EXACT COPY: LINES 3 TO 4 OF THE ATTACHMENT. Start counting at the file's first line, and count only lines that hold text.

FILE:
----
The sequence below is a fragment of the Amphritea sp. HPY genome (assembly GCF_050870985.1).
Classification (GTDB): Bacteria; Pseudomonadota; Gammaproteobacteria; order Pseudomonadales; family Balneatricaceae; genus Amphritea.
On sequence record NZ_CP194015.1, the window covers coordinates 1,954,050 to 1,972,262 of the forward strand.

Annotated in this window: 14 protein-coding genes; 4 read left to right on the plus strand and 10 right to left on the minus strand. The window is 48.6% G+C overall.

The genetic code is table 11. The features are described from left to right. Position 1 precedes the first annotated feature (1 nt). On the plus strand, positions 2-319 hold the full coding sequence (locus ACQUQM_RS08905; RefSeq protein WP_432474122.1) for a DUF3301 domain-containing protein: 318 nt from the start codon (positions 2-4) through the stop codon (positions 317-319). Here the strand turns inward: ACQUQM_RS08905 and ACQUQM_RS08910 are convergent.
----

On sequence record NZ_CP194015.1, the window covers coordinates 1,954,050 to 1,972,262 of the forward strand.

Annotated in this window: 14 protein-coding genes; 4 read left to right on the plus strand and 10 right to left on the minus strand. The window is 48.6% G+C overall.